members who also have diabetes, he is learning now why the disease has affected
his family, and now that Carrillo is blind and had a kidney transplant, he has two
government funded health care plans. The irony of the American health care system
is not lost on a man who worked all his life but couldn’t afford to see a doctor
to prevent a disease that, in the end, cost him his vision and a kidney. And now costs the government tens of
thousands of dollars in care and disability. RICE: For John Paintin, it’s simple, the
more he runs the longer he will live. Just three years ago he weighed
twice as much as he does today. JOHN PAINTIN (Canadian): I took a look
in the mirror and thought wow look at me, I’m 400 pounds; massively overweight. I had to do something with myself otherwise
I was going to be at risk of heart attack, diabetes, whole range of
different health problems. RICE: Paintin managed to skate off
diabetes as many Canadians have. In Canada only one in 17 has the disease,
a far healthier percentage than south of the border where it’s one in 13. And for anyone who is at risk in
Canada, getting good health advice is as easy as a free trip to the doctor. But for Canadians like Wendell
Oigg, free healthcare wasn’t enough to prevent his kidneys from
failing five years ago. He says he never took the
warning signs seriously. WENDELL OIGG (type-two diabetic): I’m sick. It comes back to haunt you. Why did I not listen to that? I should have listened, but I was stubborn. RICE: Wendell was first diagnosed with type
two in 1990 when he was 23 and 300 pounds. He never took his doctor’s advice to
lose weight and eat healthier food. Just a year after the kidneys
failed he slowly went blind. OIGG: If I would have listened and
ate everything I was supposed to eat. RICE: Wendell is an Ojibway,
one of the groups making up Canada’s 1.1 million aboriginal people. And while diabetes was virtually unknown
in aboriginal communities 50 years ago, today it’s reached epidemic proportions. Experts estimate one in four have the disease. DINA BRUYERE (Canadian Aboriginal
Diabetes Association): Today we live a sedentary lifestyle. And the food that we were able to access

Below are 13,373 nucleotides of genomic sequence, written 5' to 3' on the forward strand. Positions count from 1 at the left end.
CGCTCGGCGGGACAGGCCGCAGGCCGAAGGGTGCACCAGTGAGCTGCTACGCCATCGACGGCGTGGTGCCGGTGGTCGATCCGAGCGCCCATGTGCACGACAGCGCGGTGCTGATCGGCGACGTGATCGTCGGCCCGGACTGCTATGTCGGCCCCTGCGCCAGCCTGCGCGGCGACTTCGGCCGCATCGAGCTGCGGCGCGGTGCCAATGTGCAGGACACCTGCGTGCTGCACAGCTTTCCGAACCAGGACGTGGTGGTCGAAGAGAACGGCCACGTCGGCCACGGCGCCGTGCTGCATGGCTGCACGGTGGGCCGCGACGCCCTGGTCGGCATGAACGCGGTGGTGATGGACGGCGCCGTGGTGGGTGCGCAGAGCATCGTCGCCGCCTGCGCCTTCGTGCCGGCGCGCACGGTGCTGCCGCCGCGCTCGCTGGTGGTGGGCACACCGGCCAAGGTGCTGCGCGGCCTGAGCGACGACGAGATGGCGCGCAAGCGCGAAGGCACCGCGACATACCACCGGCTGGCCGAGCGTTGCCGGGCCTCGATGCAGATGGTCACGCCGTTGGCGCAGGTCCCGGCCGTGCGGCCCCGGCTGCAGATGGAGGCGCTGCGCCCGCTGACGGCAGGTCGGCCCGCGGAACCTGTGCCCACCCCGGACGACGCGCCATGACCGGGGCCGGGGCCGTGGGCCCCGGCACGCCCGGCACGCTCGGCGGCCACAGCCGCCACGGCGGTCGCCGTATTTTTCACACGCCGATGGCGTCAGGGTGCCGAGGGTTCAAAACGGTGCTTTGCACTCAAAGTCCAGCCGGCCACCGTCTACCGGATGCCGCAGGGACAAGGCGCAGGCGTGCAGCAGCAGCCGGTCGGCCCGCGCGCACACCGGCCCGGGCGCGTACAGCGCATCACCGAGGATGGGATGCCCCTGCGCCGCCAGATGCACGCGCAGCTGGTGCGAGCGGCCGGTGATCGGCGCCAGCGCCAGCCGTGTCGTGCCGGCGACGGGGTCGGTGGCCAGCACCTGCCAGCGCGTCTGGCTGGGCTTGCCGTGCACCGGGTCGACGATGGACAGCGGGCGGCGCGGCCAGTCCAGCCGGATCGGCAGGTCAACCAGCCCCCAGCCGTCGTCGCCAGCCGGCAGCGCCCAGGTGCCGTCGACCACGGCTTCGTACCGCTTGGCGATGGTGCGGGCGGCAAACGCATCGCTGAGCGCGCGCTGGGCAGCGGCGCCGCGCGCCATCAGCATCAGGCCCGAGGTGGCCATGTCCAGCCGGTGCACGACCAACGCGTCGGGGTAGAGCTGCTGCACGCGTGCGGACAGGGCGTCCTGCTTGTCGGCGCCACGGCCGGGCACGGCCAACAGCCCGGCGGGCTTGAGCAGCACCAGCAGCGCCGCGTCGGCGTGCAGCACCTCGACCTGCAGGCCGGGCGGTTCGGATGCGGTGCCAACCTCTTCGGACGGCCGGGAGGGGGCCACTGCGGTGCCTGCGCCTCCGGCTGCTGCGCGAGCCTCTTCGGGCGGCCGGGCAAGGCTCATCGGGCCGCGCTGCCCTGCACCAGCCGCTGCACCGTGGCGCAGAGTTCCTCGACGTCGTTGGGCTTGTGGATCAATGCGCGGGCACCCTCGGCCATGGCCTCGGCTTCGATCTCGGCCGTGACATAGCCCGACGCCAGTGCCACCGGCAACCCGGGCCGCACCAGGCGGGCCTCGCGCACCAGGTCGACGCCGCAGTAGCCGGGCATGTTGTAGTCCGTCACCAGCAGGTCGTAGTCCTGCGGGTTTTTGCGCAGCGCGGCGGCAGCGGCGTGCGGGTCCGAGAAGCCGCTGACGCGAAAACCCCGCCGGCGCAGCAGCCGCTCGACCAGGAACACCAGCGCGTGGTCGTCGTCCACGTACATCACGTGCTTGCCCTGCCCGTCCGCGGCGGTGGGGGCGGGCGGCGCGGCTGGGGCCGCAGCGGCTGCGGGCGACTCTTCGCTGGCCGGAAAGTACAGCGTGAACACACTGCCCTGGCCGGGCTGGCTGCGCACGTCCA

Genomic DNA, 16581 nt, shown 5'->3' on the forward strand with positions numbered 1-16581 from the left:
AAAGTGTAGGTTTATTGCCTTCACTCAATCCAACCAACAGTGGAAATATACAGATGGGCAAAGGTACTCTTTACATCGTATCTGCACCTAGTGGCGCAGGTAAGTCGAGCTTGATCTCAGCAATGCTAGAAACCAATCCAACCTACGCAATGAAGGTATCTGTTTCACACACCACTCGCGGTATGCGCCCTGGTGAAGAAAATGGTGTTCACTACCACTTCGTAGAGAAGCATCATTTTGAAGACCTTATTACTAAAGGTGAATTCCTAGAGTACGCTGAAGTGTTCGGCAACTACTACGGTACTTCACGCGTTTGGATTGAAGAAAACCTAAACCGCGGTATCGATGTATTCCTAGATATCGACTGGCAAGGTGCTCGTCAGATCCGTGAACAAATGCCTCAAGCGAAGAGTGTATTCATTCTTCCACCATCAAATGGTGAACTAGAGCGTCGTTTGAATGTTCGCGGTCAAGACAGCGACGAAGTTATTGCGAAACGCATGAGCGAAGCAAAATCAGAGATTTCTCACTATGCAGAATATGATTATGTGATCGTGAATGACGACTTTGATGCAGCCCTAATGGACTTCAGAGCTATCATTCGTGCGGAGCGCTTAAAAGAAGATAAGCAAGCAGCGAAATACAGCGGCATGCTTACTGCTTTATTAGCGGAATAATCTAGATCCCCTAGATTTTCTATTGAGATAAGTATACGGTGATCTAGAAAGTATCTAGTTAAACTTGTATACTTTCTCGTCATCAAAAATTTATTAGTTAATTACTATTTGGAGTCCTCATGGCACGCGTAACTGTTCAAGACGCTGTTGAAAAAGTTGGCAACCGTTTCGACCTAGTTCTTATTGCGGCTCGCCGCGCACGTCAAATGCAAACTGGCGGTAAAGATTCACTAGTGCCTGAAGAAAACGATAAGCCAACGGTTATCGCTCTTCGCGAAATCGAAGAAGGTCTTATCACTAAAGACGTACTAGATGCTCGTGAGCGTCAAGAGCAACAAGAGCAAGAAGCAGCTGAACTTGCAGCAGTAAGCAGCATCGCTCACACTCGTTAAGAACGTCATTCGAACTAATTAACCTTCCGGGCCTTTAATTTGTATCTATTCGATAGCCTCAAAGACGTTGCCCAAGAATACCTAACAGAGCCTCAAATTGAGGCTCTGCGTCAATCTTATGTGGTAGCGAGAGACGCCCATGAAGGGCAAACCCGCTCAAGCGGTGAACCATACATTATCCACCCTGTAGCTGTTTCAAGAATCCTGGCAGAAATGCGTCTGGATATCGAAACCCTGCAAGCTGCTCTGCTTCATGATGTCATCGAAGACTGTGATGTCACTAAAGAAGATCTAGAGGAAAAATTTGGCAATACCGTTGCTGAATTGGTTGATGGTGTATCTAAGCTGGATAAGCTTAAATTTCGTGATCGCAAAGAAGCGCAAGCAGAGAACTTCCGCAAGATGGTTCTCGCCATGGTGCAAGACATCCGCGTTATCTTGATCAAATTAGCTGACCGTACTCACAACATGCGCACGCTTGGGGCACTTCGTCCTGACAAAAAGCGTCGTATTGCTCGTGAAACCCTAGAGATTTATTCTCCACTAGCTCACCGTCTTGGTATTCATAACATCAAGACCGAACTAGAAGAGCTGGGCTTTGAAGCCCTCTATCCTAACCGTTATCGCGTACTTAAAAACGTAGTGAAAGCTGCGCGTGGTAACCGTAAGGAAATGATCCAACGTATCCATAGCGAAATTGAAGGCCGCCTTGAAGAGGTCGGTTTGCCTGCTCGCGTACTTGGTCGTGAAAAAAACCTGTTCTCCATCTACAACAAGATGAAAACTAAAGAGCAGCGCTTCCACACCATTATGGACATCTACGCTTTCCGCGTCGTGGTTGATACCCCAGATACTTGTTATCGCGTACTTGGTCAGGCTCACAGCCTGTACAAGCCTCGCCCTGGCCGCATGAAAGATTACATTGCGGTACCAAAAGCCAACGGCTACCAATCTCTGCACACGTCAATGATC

now is not very good for our systems. RICE: A half century of change to traditional
lifestyles has meant less physical activity and less access to a healthy, natural diet and
a greater reliance on cheaper processed foods. BRUYERE: That’s very concerning. It should be a priority health
issue on Canada’s health agenda. RICE: So while Bruyere feels
the government has to act, she also thinks individuals can
improve their own situations too. Winston Thompson has seen the disease tear through the family a few years ago his brother
died from complications of the disease. WINSTON THOMPSON (type-two diabetic): Not
even less than two years after he passed away, that I was diagnosed with diabetes. And so I thought okay, that doesn’t sound
like – it’s not a good situation to be in. RICE: So he decided to get in
shape, now he watches what he eats and monitors his blood sugar regularly. BRUYERE: I think people are starting
to become aware of it now because a lot of people are experiencing complications. RICE: Complications that people like
Wendell can’t get fixed, only treated. He is grateful he is able to access
free treatment like dialysis. But that is little solace when he has himself to
blame for suffering through this new epidemic. OIGG: Take a look at what happened to me. I didn’t listen. Do you want what I’m going through? FARYON: The U.S. spends more money
than any other country on health care. But it’s not buying us longevity, Canadian
men and women live at least two years longer than Americans, we wanted to speak with